Joy Formidable

Welsh rockers, thumb The Joy Formidable, sovaldi sale have returned with their second album, viagra ‘Wolf’s Law’, an album that feels much more complete compared to their debut, ‘The Big Roar’, which had far too much in the way of filler, yet showed tremendous promise. Wolf’s Law is a great example of how you can create a great album without reinventing the wheel.

The Joy Formidable thrill by solely being guitar thrashingly, drum pummellingly loud. This album is no different. “Tendons”, “Bats” and “Maw Maw Song” satisfy a primal desire in rock music, which is to be noisy. These stand to enforce the fact that The Joy Formidable are at their best when they are loud and getting progressively louder as songs go on.

“Silent Treatment” briefly sees ‘Wolf’s Law’ veer off track halfway through, with the band clearly conscious of being a one trick pony. Instead of being emotive or a statement of their versatility, this uninspiring, musically ‘pretty’ song raises the question of genuine lyrical inability. Despite emotional intentions, lyrics manage to feel shoehorned around the music. This is the case with many of their songs, which is a forgivable sacrifice for great music. With such a slow piece in “Silent Treatment”, having a poor interrelationship between music and lyrics can’t help but be criticised.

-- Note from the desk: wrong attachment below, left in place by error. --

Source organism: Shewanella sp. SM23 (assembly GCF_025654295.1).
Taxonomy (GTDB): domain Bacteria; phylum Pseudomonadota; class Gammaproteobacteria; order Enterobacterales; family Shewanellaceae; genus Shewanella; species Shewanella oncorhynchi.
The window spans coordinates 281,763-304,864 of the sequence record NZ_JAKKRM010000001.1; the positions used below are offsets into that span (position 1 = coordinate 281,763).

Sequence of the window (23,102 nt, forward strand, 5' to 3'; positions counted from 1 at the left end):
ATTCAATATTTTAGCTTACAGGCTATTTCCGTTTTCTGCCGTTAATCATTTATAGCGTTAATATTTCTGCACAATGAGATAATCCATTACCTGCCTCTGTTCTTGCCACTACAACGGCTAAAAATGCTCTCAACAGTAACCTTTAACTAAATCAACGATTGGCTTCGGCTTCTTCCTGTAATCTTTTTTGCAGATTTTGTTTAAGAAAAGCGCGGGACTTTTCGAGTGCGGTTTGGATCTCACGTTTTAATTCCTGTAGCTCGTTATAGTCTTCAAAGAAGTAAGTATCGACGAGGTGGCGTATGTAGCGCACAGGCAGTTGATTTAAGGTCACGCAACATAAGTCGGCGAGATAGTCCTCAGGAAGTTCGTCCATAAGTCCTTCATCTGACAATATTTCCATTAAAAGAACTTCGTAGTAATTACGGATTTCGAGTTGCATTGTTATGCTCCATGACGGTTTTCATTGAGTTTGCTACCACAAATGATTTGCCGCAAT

Despite “Silent Treatment” being allowed to sneak onto the album, Wolf’s Law is a scintillating follow up from a band showing that are destined for great things. Even when taking in to consideration my pro-Welsh biased slant.